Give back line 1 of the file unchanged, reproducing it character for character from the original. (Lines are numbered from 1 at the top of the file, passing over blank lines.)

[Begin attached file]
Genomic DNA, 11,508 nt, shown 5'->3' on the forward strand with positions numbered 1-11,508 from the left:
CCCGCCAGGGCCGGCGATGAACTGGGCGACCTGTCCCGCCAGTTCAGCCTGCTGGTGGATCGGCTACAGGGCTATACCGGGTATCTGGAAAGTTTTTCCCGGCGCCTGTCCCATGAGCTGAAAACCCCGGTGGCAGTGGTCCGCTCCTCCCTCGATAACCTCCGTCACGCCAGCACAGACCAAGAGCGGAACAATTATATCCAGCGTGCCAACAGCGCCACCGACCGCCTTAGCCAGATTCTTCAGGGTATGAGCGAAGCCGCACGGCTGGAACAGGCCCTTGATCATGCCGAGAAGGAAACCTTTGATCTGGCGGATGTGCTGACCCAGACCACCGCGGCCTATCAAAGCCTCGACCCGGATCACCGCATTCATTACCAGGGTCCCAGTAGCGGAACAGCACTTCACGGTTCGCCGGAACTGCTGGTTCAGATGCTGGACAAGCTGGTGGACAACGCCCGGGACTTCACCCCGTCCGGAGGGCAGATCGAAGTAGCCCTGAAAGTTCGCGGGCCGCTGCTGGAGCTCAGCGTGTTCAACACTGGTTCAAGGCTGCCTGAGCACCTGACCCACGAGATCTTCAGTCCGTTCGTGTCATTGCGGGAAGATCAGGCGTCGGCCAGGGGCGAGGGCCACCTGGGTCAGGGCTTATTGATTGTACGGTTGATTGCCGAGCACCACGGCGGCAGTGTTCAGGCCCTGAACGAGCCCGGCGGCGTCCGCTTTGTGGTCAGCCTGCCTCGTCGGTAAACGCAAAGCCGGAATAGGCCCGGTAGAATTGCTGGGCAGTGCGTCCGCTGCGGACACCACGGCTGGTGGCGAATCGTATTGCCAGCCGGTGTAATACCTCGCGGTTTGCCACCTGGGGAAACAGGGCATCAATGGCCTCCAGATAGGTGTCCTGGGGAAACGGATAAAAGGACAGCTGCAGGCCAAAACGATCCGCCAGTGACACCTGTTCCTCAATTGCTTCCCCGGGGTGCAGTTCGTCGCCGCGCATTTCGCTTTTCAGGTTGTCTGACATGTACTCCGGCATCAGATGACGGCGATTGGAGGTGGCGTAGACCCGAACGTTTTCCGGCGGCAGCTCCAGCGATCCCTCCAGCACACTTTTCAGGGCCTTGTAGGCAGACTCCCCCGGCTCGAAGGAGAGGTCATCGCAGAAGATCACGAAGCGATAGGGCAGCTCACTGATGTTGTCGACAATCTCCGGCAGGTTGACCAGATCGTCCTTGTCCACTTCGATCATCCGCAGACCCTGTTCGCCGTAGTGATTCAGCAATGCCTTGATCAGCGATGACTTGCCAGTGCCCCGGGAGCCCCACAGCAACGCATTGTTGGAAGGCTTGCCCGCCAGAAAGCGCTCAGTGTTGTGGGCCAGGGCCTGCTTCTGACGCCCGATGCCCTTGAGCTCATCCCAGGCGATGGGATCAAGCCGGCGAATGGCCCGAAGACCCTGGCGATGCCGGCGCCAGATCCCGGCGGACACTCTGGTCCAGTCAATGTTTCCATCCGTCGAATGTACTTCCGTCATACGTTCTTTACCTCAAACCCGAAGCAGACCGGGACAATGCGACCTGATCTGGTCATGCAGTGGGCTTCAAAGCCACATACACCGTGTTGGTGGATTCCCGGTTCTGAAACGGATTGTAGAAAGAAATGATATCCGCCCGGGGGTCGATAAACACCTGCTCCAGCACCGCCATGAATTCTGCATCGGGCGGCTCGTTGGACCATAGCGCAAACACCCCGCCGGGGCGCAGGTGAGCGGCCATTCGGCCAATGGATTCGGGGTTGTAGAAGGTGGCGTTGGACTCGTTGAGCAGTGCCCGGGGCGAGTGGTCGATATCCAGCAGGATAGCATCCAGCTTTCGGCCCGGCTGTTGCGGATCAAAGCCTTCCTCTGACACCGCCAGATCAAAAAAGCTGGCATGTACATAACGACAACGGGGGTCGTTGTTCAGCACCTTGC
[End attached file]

Genomic DNA, 11,508 nt, shown 5'->3' on the forward strand with positions numbered 1-11,508 from the left: